Analysts believe Apple ‘s new iTunes Music Store could help shift the battle to control digital media away from Microsoft’s proprietary file formats, according to a CNET
“There’s a possibility that Apple could do an end run around Microsoft … particularly if Apple makes the service available to Windows users,” IDC analyst Roger Kay is quoted as saying.
CNET says that Apple’s entry into the digital music business comes at a “significant moment” for the proprietary formats that first pushed digital media onto the Internet. Those formats face increasing pressure from media companies eager to “guarantee interoperability and reasonable licensing terms as well as greater control over their content.” The iTunes Music Store uses AAC, which has been endorsed by the International Organization for Standardization (ISO).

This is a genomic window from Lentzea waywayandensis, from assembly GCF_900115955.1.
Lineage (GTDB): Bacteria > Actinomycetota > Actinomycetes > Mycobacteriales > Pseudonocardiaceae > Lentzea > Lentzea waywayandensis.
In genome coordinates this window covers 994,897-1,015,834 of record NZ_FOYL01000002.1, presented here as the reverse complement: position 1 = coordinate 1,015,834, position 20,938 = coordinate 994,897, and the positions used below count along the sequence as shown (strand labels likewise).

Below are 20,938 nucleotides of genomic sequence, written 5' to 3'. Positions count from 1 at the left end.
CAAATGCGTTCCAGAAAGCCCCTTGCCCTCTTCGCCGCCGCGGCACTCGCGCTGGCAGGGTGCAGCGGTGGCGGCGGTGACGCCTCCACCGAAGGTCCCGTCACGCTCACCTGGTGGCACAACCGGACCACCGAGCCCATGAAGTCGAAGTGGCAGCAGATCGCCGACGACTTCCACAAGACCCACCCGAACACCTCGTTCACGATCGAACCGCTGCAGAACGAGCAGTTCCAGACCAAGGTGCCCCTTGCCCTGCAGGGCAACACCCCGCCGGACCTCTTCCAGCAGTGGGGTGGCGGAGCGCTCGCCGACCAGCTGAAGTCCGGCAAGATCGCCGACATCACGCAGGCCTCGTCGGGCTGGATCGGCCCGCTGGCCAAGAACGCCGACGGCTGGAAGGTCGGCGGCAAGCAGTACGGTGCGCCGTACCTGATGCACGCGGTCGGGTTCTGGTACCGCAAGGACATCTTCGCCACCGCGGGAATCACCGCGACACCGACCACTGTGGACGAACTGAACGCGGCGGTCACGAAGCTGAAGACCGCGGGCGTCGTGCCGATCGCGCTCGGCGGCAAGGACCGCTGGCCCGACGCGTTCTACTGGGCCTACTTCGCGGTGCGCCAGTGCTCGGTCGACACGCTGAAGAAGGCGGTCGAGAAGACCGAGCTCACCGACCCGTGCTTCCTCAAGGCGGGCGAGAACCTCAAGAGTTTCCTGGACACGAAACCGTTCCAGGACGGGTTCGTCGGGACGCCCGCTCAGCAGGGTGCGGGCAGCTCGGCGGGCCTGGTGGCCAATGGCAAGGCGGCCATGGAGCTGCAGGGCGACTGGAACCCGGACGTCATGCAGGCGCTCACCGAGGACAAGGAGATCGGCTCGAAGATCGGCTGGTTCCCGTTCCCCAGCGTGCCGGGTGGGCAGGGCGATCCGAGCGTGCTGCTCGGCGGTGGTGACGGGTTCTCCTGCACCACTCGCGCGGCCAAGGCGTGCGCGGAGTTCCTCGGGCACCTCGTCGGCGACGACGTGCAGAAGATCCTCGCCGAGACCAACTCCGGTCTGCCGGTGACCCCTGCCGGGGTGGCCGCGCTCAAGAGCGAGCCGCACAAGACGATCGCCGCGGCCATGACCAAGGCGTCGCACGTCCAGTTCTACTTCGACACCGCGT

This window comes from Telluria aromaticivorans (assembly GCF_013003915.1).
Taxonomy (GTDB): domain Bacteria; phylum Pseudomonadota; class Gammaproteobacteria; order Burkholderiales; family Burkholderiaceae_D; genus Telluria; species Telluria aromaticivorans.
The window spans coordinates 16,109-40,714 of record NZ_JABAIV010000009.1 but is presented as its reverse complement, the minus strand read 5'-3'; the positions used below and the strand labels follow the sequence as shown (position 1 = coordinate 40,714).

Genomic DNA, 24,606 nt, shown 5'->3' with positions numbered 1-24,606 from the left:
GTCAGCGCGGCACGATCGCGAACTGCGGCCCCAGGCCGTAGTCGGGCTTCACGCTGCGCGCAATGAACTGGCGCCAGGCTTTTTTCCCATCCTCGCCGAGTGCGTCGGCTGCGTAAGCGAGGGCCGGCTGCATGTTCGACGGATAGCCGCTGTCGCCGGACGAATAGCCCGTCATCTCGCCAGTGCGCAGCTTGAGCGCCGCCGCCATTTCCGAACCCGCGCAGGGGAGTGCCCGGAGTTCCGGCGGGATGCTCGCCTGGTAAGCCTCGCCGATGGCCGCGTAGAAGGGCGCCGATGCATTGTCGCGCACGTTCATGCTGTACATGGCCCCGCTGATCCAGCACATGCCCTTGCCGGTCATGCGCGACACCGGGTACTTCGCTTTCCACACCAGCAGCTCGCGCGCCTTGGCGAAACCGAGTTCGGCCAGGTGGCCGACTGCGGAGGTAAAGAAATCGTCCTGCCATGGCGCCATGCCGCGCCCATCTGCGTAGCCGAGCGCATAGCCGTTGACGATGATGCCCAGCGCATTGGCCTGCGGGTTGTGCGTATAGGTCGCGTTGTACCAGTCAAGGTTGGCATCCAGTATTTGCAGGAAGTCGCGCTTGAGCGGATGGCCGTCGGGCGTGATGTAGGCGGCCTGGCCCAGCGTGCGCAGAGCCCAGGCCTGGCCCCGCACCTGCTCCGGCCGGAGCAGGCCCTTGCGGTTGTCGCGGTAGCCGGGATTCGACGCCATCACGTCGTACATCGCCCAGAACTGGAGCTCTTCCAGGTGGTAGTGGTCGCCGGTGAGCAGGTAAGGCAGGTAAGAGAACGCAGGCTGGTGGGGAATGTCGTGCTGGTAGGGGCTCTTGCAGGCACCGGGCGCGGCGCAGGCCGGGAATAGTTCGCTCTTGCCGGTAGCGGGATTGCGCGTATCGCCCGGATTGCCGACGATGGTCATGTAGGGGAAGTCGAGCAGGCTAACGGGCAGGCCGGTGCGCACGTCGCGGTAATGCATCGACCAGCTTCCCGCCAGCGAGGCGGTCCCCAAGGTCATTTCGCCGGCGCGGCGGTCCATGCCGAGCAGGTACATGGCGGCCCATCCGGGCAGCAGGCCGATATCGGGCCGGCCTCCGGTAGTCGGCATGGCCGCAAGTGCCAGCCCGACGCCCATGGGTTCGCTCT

Also, analysts feel that the entertainment industry doesn’t want to be tied to proprietary formats that could eventually leave them hostage to a single technology provider, “particularly one like Microsoft.”
“It’s common sense that entertainment industries are cautious about working with Microsoft,” said Technology Business Research analyst Lindy Lesperance. “Now more than ever they look at the long-term implications of making deals with Microsoft.”
About 20 percent of people buying portable music players at retail are between the ages of 25 and 34, according to NPDTechworld. And one-third of iPod buyers are in the same age bracket.
“If anyone can do it, Apple can,” said NPDTechworld analyst Stephen Baker. “Their installed base is highly loyal and is willing to spend money.”